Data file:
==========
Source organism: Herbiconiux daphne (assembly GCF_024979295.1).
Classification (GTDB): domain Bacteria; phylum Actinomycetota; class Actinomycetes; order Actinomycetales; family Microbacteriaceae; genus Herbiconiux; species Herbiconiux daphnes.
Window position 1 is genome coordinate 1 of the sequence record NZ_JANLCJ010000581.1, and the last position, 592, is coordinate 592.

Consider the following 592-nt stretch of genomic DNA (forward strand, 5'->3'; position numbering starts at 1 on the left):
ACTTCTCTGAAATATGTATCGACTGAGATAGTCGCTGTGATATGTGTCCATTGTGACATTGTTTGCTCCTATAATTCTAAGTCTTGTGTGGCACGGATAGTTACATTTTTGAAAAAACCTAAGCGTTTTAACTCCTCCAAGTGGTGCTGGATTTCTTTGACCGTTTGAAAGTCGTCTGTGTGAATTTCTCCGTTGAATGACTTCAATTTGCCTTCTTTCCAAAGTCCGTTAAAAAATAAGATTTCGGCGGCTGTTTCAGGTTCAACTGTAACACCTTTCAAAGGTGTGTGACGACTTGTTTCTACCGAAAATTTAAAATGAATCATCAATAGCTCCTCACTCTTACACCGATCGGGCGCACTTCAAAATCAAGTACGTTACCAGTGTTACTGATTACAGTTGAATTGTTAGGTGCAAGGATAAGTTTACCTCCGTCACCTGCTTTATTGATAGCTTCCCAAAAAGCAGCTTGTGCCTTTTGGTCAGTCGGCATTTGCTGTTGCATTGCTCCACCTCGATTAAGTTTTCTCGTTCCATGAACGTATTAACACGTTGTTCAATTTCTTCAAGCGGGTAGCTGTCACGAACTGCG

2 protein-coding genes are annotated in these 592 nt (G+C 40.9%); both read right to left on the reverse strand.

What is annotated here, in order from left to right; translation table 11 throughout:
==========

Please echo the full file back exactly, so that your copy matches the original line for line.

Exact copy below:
Source organism: Herbiconiux daphne (assembly GCF_024979295.1).
Classification (GTDB): domain Bacteria; phylum Actinomycetota; class Actinomycetes; order Actinomycetales; family Microbacteriaceae; genus Herbiconiux; species Herbiconiux daphnes.
Window position 1 is genome coordinate 1 of the sequence record NZ_JANLCJ010000581.1, and the last position, 592, is coordinate 592.

Consider the following 592-nt stretch of genomic DNA (forward strand, 5'->3'; position numbering starts at 1 on the left):
ACTTCTCTGAAATATGTATCGACTGAGATAGTCGCTGTGATATGTGTCCATTGTGACATTGTTTGCTCCTATAATTCTAAGTCTTGTGTGGCACGGATAGTTACATTTTTGAAAAAACCTAAGCGTTTTAACTCCTCCAAGTGGTGCTGGATTTCTTTGACCGTTTGAAAGTCGTCTGTGTGAATTTCTCCGTTGAATGACTTCAATTTGCCTTCTTTCCAAAGTCCGTTAAAAAATAAGATTTCGGCGGCTGTTTCAGGTTCAACTGTAACACCTTTCAAAGGTGTGTGACGACTTGTTTCTACCGAAAATTTAAAATGAATCATCAATAGCTCCTCACTCTTACACCGATCGGGCGCACTTCAAAATCAAGTACGTTACCAGTGTTACTGATTACAGTTGAATTGTTAGGTGCAAGGATAAGTTTACCTCCGTCACCTGCTTTATTGATAGCTTCCCAAAAAGCAGCTTGTGCCTTTTGGTCAGTCGGCATTTGCTGTTGCATTGCTCCACCTCGATTAAGTTTTCTCGTTCCATGAACGTATTAACACGTTGTTCAATTTCTTCAAGCGGGTAGCTGTCACGAACTGCG

2 protein-coding genes are annotated in these 592 nt (G+C 40.9%); both read right to left on the reverse strand.

What is annotated here, in order from left to right; translation table 11 throughout: